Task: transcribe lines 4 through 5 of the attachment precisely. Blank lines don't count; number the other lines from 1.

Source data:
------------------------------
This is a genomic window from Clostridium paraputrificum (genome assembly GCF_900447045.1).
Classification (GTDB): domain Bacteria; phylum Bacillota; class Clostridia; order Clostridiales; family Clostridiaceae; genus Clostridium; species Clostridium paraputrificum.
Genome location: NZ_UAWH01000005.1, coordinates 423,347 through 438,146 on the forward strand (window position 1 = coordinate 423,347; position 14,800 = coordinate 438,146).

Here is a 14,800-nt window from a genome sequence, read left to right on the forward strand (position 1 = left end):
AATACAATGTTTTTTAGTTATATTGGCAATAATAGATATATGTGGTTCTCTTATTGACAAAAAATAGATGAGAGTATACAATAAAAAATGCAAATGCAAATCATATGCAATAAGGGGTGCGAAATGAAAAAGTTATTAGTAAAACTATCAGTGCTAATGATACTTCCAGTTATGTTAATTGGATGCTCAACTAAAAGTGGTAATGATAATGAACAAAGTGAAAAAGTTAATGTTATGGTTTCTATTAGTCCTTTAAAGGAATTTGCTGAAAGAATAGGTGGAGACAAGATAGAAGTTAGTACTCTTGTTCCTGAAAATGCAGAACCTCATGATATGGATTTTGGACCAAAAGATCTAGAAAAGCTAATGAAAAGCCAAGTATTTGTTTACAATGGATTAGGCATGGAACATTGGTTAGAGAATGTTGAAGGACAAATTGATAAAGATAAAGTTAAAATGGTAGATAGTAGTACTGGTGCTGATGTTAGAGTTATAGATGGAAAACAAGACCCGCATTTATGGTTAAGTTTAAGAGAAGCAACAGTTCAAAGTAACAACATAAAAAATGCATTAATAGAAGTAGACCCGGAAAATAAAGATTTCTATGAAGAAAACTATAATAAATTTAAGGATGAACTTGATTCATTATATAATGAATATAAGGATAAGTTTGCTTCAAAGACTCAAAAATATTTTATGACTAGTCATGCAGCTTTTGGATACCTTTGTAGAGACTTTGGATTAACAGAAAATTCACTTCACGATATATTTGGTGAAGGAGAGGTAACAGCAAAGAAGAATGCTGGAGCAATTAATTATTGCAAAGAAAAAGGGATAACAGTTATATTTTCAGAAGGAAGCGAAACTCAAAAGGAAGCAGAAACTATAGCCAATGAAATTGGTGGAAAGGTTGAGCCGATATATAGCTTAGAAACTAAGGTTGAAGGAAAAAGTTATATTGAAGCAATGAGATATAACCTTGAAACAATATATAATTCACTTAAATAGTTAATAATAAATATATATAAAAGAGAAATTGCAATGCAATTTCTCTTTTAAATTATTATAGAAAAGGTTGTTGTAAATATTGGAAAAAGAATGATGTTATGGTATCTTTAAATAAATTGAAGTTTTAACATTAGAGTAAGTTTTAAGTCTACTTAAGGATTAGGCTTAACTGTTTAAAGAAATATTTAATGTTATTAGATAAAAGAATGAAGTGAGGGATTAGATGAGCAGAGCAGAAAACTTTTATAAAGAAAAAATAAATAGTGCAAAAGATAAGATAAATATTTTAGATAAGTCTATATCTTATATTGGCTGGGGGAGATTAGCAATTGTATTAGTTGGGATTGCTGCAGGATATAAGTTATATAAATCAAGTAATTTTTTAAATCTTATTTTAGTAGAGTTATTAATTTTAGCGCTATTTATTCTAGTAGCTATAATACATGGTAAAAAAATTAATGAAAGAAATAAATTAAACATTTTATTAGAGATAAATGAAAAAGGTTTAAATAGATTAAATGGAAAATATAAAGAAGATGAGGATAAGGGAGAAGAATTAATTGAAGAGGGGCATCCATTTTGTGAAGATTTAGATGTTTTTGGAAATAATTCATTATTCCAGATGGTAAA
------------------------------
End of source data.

Here is a 14,800-nt window from a genome sequence, read left to right on the forward strand (position 1 = left end):
AATACAATGTTTTTTAGTTATATTGGCAATAATAGATATATGTGGTTCTCTTATTGACAAAAAATAGATGAGAGTATACAATAAAAAATGCAAATGCAAATCATATGCAATAAGGGGTGCGAAATGAAAAAGTTATTAGTAAAACTATCAGTGCTAATGATACTTCCAGTTATGTTAATTGGATGCTCAACTAAAAGTGGTAATGATAATGAACAAAGTGAAAAAGTTAATGTTATGGTTTCTATTAGTCCTTTAAAGGAATTTGCTGAAAGAATAGGTGGAGACAAGATAGAAGTTAGTACTCTTGTTCCTGAAAATGCAGAACCTCATGATATGGATTTTGGACCAAAAGATCTAGAAAAGCTAATGAAAAGCCAAGTATTTGTTTACAATGGATTAGGCATGGAACATTGGTTAGAGAATGTTGAAGGACAAATTGATAAAGATAAAGTTAAAATGGTAGATAGTAGTACTGGTGCTGATGTTAGAGTTATAGATGGAAAACAAGACCCGCATTTATGGTTAAGTTTAAGAGAAGCAACAGTTCAAAGTAACAACATAAAAAATGCATTAATAGAAGTAGACCCGGAAAATAAAGATTTCTATGAAGAAAACTATAATAAATTTAAGGATGAACTTGATTCATTATATAATGAATATAAGGATAAGTTTGCTTCAAAGACTCAAAAATATTTTATGACTAGTCATGCAGCTTTTGGATACCTTTGTAGAGACTTTGGATTAACAGAAAATTCACTTCACGATATATTTGGTGAAGGAGAGGTAACAGCAAAGAAGAATGCTGGAGCAATTAATTATTGCAAAGAAAAAGGGATAACAGTTATATTTTCAGAAGGAAGCGAAACTCAAAAGGAAGCAGAAACTATAGCCAATGAAATTGGTGGAAAGGTTGAGCCGATATATAGCTTAGAAACTAAGGTTGAAGGAAAAAGTTATATTGAAGCAATGAGATATAACCTTGAAACAATATATAATTCACTTAAATAGTTAATAATAAATATATATAAAAGAGAAATTGCAATGCAATTTCTCTTTTAAATTATTATAGAAAAGGTTGTTGTAAATATTGGAAAAAGAATGATGTTATGGTATCTTTAAATAAATTGAAGTTTTAACATTAGAGTAAGTTTTAAGTCTACTTAAGGATTAGGCTTAACTGTTTAAAGAAATATTTAATGTTATTAGATAAAAGAATGAAGTGAGGGATTAGATGAGCAGAGCAGAAAACTTTTATAAAGAAAAAATAAATAGTGCAAAAGATAAGATAAATATTTTAGATAAGTCTATATCTTATATTGGCTGGGGGAGATTAGCAATTGTATTAGTTGGGATTGCTGCAGGATATAAGTTATATAAATCAAGTAATTTTTTAAATCTTATTTTAGTAGAGTTATTAATTTTAGCGCTATTTATTCTAGTAGCTATAATACATGGTAAAAAAATTAATGAAAGAAATAAATTAAACATTTTATTAGAGATAAATGAAAAAGGTTTAAATAGATTAAATGGAAAATATAAAGAAGATGAGGATAAGGGAGAAGAATTAATTGAAGAGGGGCATCCATTTTGTGAAGATTTAGATGTTTTTGGAAATAATTCATTATTCCAGATGGTAAA